Development in the southern coal fields has often run into issues of trust and sustainability. For the New River Gorge Regional Development Authority, business development in Nicholas, Summers, Raleigh and Fayette Counties began with relationship building.
Jenna Grayson was recently named the Director of Business Retention and Expansion at the New River Gorge Regional Development Authority. The new role positions Grayson to take economic development in the region to the next level.
Grayson’s background is in economic development and community engagement.
“I would say that getting folks to understand that there are resources available and leading the horse to water, essentially, is a real struggle at times,” Grayson said. “But once you get there, it’s so rewarding. And so getting people to understand that there are state, local and federal resources out there. And yes, they can be a little bit daunting and overwhelming.
“But that’s actually why this position is so important, because I can be there to kind of handhold, cheerlead and also take on some of that responsibility and those needs to lessen the burden on the business owner.”
Grayson says it is fair to say that people are sometimes wary of accepting state or federal resources and the people who say they have them.
“And for good reason, right. There are probably communities and businesses out there that have experienced something like that in the past that maybe didn’t pan out,” Grayson said. “At times, I do get that response.”
Grayson says with a little patience, evidence, and data she has developed many relationships across southern West Virginia.
“I haven’t run into as much of that, culturally speaking, where folks don’t feel as though they’ve earned the resources,” Grayson said. “Not to say that folks are jumping up and down, saying that they deserve [the resources].”
“I think that, at this point, there are a lot of businesses that will take anything they can get, because it has been a challenging couple years. I think one of the struggles that I do run into with businesses, especially smaller businesses, is people that say, they don’t need help, they don’t need assistance. And I’m not sure why.”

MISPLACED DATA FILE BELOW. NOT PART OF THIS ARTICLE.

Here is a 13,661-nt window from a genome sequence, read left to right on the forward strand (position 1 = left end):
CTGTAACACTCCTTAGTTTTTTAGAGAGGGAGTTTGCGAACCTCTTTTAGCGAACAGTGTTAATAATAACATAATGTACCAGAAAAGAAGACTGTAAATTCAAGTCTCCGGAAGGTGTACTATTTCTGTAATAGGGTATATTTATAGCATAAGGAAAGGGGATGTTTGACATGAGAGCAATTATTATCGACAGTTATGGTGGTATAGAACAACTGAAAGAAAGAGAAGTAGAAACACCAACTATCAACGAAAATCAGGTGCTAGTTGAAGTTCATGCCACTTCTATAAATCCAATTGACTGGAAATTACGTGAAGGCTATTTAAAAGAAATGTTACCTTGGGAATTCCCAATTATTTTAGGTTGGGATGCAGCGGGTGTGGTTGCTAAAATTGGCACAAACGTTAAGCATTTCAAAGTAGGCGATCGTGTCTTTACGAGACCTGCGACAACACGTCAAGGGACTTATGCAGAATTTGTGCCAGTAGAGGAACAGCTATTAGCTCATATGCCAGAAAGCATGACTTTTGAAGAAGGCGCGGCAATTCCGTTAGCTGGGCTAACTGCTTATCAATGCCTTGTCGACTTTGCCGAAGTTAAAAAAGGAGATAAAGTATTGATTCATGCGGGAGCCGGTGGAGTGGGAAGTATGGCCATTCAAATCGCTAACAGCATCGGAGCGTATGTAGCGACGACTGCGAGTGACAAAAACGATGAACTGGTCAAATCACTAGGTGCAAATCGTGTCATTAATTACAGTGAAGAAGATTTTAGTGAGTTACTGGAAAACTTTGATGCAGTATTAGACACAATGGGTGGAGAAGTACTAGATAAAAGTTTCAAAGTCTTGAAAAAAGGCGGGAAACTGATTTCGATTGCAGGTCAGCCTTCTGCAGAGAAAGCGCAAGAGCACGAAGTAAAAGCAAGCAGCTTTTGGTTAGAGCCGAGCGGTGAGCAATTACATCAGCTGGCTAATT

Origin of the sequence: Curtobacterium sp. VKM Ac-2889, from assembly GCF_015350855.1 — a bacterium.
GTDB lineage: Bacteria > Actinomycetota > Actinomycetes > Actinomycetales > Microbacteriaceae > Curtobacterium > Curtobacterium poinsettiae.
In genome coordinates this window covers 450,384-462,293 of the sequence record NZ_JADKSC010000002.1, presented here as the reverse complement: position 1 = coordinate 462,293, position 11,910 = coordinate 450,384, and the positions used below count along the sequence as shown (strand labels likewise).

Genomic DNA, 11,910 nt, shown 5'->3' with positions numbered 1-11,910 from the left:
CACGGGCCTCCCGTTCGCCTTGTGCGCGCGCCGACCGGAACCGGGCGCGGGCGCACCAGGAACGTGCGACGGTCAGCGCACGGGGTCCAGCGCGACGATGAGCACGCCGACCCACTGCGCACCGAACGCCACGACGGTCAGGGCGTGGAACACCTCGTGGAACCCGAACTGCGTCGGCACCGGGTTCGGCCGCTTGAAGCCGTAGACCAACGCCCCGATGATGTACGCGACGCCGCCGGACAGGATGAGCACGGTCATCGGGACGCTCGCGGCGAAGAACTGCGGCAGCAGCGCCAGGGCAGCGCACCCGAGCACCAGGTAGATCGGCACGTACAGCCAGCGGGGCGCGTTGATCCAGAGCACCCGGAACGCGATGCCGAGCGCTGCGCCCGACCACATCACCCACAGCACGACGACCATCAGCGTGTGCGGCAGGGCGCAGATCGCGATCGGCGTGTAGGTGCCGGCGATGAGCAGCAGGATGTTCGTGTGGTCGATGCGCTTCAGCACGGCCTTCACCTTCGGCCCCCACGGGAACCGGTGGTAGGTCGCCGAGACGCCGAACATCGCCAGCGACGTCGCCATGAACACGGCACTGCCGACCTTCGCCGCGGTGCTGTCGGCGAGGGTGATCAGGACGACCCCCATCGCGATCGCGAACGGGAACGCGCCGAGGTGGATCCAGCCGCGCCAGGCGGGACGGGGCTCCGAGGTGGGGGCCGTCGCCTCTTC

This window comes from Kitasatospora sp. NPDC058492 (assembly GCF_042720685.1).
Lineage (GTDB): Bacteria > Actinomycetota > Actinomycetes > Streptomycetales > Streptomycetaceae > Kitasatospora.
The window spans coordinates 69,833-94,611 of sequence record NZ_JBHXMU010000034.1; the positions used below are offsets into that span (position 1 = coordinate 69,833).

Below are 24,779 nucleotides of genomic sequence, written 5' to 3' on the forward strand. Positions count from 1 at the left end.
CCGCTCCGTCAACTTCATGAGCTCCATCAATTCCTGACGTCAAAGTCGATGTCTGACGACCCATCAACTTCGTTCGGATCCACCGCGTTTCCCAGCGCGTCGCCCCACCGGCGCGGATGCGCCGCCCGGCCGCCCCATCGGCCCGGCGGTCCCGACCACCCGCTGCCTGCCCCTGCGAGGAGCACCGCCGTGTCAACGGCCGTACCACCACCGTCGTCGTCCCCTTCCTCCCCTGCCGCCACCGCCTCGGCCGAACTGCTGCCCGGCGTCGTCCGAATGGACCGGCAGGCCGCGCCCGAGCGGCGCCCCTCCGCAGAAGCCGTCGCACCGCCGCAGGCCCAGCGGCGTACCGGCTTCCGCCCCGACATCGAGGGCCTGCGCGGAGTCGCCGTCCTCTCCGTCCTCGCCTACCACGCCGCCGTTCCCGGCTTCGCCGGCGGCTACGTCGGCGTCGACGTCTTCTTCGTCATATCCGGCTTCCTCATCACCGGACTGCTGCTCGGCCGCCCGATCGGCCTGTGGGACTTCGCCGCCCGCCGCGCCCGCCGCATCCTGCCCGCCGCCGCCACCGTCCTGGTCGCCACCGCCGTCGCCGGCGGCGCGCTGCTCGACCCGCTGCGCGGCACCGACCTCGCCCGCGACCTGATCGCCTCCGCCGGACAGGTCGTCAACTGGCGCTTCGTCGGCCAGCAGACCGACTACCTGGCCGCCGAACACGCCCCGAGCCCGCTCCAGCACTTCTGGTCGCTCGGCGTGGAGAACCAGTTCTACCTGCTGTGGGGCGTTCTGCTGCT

Sometimes, business owners are concerned about the cost of the resources. A free service that Grayson shares information about is with the WV Hive.
“You can do business planning, you can get marketing, HR, accounting support,” Grayson said, “there’s a whole plethora of resources that are available through the hive, and it’s a free service.”
The resources are meant to help southern West Virginia, a region that’s been hit particularly hard economically by coal’s boom and bust cycles and decline in good paying coal jobs. This project focuses on Nicholas, Summers, Raleigh and Fayette Counties.
“I would say that the need is great in all of southern West Virginia,” Grayson said. “I think these four counties just happened to be the place that I work in and we as an Economic Development Authority have identified [these counties] as a priority but with additional resources, other communities could have a similar position that could do the same.”
With new federal investments in projects to help communities diversify economically and support entrepreneurs, Grayson is eager to help current business owners get what they need to thrive in this region.
“To any business owners out there entrepreneurs, folks who are business minded or entrepreneurial minded, go for it. There is no better time than now. And, we have the resources,” Grayson said. “There are so many opportunities and they may seem daunting, but dive in and we’ll help you.”